To demonstrate and quantify these effects, model transit light-curves were first generated for a range of stellar temperatures and passbands. Limb darkening was represented in the light-curve calculations by eqtn. 3, with coefficients determined by least squares (i.e., for practical purposes, the model-atmosphere results were represented almost exactly). The geometry was set by choosing a ratio of planetary to stellar radii of 1:10 and a centres-of-mass separation of 10, representative of ‘hot Jupiter’ systems commonly observed to transit (although the subsequent limb-darkening results are insensitive to the adopted values), with the impact parameter varied over the range 0–0.95.
The resulting light-curves were then solved for basic geometrical parameters, and for linear or quadratic LDCs. These calculations were performed using a modified version of jktebop (Southworth et al., 2004a, b), which is itself based on Etzel’s ebop code (Etzel, 1981; Popper & Etzel, 1981). Proximity effects (tidal distortion, ‘reflection’, etc.) were throughout assumed to be negligible.
3.1 Linear law
Figure 3 shows a selection of the results, and demonstrates that, in this parameter space, linear LDCs derived from photometry systematically increase with increasing impact parameter, by up to 0.2 (60%). This behaviour is straightforward to understand: in the optical regime decreases with increasing , so that any transit that is not central (i.e., inclination ) samples a relatively steep part of the limb-darkening law. A linear approximation to that law must therefore yield a linear limb-darkening coefficient that is, in general, larger than that derived from a central transit.
Figure 2 illustrates this point by showing model-atmosphere results, and linear approximations, for a 4 kK model. The intensity in the U band is very nearly a linear function of , so any characterization will yield similar numerical values for the coefficient. This is confirmed both in that least-squares and flux-conserving approaches yield similar results in this passband, and in that the coefficient derived photometrically is insensitive to impact parameter (upper-left panel of Fig. 3). This contrasts with H-band results; the intensity there is a strongly non-linear function of angle, and any diagnostic that characterizes only small values must yield a larger coefficient than that characterizing the entire centre-to-limb variation. Fig. 3 shows this to be the case.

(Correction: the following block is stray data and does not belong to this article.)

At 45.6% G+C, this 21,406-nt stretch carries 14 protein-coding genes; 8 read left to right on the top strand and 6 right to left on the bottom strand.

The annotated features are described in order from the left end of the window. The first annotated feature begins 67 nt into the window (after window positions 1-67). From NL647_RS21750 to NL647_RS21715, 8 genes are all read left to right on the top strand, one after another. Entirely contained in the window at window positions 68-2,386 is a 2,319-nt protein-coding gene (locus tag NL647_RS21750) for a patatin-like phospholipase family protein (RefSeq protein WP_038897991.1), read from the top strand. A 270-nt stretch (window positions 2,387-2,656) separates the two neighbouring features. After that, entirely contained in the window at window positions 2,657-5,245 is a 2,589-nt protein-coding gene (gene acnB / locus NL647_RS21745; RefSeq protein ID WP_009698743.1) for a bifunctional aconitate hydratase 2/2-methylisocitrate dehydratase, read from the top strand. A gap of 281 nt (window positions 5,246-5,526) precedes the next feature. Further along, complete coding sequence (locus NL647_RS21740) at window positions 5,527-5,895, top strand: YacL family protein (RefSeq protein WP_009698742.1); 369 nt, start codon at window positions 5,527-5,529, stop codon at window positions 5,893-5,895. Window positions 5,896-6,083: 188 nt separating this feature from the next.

Fig. 3 also shows the linear limb-darkening coefficients obtained by fitting the input intensity distributions directly, using flux-conserving (FC1) and flux-conserving least-squares (FC2) techniques, which bracket the range of numerical values derived directly from the model atmospheres. In this parameter space, these coefficients also almost bracket the corresponding photometric LDCs which suggests a simple, if rough-and-ready, means of comparing observational and model-atmosphere parametrizations. Furthermore, if one had to choose a single, linear limb-darkening coefficient to compare with photometric results, then the FC1 value is probably the least poor option; for randomly inclined orbits, smaller impact parameters are more probable than larger ones (and observational selection effects also favour higher orbital inclinations), and photometrically determined limb darkening coefficients are generally closest to the FC1 LDC in this case.777This conclusion is supported by results from many more synthetic light-curves than are reported on here.
3.2 Quadratic law